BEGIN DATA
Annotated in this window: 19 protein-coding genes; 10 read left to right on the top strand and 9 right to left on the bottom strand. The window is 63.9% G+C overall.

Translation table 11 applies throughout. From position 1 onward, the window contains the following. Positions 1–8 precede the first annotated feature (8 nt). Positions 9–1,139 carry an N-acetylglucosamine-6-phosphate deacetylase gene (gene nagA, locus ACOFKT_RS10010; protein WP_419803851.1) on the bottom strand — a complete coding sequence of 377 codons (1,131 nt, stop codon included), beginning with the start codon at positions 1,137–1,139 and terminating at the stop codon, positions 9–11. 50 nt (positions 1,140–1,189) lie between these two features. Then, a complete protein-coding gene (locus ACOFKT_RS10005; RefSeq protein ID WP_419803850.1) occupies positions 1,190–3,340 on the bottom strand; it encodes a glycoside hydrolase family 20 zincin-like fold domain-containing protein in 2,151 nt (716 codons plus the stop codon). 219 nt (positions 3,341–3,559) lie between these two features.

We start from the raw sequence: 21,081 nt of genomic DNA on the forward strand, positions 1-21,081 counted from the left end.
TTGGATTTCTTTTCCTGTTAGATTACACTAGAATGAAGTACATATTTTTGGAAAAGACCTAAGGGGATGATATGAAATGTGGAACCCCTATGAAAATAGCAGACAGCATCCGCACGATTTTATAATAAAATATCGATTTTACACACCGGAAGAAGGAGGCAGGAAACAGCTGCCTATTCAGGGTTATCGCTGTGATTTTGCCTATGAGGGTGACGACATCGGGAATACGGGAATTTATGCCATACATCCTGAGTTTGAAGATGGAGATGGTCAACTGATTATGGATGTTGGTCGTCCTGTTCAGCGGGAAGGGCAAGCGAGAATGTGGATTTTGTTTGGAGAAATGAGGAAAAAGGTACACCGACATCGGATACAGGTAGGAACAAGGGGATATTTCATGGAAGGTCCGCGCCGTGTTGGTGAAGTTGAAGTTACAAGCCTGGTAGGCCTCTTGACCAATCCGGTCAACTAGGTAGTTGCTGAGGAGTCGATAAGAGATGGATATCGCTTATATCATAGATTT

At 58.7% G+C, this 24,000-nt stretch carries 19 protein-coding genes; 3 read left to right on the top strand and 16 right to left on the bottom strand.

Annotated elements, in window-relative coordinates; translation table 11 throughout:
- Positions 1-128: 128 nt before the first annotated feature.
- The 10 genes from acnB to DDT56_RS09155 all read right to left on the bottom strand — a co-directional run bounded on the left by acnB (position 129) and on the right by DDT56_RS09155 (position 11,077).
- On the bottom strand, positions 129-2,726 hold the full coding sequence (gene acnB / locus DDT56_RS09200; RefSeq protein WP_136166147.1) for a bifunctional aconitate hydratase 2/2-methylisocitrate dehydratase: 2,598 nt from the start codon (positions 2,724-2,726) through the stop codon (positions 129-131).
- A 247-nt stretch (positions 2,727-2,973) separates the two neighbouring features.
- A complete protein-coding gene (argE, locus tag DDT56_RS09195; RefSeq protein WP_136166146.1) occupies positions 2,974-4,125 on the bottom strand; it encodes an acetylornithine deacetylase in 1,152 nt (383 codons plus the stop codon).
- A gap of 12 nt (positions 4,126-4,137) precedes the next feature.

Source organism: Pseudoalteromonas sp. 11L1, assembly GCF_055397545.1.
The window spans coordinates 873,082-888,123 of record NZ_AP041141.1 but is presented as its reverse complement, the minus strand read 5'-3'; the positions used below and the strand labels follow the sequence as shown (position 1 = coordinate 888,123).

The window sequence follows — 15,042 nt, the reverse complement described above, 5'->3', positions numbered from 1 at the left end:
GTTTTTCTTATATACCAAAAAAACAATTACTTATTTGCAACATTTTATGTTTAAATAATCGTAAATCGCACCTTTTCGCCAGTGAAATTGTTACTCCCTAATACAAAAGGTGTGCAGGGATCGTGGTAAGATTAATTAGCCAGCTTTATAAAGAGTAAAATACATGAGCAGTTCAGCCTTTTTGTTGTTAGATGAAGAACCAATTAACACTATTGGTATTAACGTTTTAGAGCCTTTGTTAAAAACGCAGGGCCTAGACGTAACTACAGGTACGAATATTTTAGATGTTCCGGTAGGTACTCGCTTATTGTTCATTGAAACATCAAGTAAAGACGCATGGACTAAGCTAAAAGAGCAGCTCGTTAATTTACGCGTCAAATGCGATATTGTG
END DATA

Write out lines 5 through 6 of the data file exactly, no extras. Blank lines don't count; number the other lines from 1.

At 58.7% G+C, this 24,000-nt stretch carries 19 protein-coding genes; 3 read left to right on the top strand and 16 right to left on the bottom strand.

Annotated elements, in window-relative coordinates; translation table 11 throughout: